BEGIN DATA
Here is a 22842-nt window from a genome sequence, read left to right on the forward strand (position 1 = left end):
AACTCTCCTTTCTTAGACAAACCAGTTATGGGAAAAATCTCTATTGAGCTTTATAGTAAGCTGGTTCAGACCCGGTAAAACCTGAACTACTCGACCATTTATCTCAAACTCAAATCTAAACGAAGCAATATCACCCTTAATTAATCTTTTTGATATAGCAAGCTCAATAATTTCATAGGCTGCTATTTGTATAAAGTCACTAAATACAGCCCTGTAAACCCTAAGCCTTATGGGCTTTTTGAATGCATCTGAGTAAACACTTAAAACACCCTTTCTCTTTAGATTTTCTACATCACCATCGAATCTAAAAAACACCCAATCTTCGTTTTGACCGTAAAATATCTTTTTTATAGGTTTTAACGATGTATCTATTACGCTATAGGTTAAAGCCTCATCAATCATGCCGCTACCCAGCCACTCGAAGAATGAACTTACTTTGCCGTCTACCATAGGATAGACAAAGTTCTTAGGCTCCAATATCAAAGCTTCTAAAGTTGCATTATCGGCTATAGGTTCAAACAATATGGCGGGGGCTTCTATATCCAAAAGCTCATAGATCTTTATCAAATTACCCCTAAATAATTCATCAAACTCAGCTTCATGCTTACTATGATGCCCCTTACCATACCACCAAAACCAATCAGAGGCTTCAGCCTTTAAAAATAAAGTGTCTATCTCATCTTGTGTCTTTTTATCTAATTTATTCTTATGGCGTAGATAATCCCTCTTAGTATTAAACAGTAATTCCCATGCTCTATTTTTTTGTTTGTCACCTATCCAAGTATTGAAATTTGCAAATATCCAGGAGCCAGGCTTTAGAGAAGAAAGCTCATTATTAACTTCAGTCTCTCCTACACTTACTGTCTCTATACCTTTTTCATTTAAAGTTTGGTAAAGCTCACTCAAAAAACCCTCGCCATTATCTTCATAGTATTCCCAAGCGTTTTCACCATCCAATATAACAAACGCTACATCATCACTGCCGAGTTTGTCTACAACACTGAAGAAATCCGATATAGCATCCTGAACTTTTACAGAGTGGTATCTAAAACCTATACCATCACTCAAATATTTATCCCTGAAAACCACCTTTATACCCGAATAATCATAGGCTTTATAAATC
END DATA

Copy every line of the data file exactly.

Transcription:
Here is a 22842-nt window from a genome sequence, read left to right on the forward strand (position 1 = left end):
AACTCTCCTTTCTTAGACAAACCAGTTATGGGAAAAATCTCTATTGAGCTTTATAGTAAGCTGGTTCAGACCCGGTAAAACCTGAACTACTCGACCATTTATCTCAAACTCAAATCTAAACGAAGCAATATCACCCTTAATTAATCTTTTTGATATAGCAAGCTCAATAATTTCATAGGCTGCTATTTGTATAAAGTCACTAAATACAGCCCTGTAAACCCTAAGCCTTATGGGCTTTTTGAATGCATCTGAGTAAACACTTAAAACACCCTTTCTCTTTAGATTTTCTACATCACCATCGAATCTAAAAAACACCCAATCTTCGTTTTGACCGTAAAATATCTTTTTTATAGGTTTTAACGATGTATCTATTACGCTATAGGTTAAAGCCTCATCAATCATGCCGCTACCCAGCCACTCGAAGAATGAACTTACTTTGCCGTCTACCATAGGATAGACAAAGTTCTTAGGCTCCAATATCAAAGCTTCTAAAGTTGCATTATCGGCTATAGGTTCAAACAATATGGCGGGGGCTTCTATATCCAAAAGCTCATAGATCTTTATCAAATTACCCCTAAATAATTCATCAAACTCAGCTTCATGCTTACTATGATGCCCCTTACCATACCACCAAAACCAATCAGAGGCTTCAGCCTTTAAAAATAAAGTGTCTATCTCATCTTGTGTCTTTTTATCTAATTTATTCTTATGGCGTAGATAATCCCTCTTAGTATTAAACAGTAATTCCCATGCTCTATTTTTTTGTTTGTCACCTATCCAAGTATTGAAATTTGCAAATATCCAGGAGCCAGGCTTTAGAGAAGAAAGCTCATTATTAACTTCAGTCTCTCCTACACTTACTGTCTCTATACCTTTTTCATTTAAAGTTTGGTAAAGCTCACTCAAAAAACCCTCGCCATTATCTTCATAGTATTCCCAAGCGTTTTCACCATCCAATATAACAAACGCTACATCATCACTGCCGAGTTTGTCTACAACACTGAAGAAATCCGATATAGCATCCTGAACTTTTACAGAGTGGTATCTAAAACCTATACCATCACTCAAATATTTATCCCTGAAAACCACCTTTATACCCGAATAATCATAGGCTTTATAAATC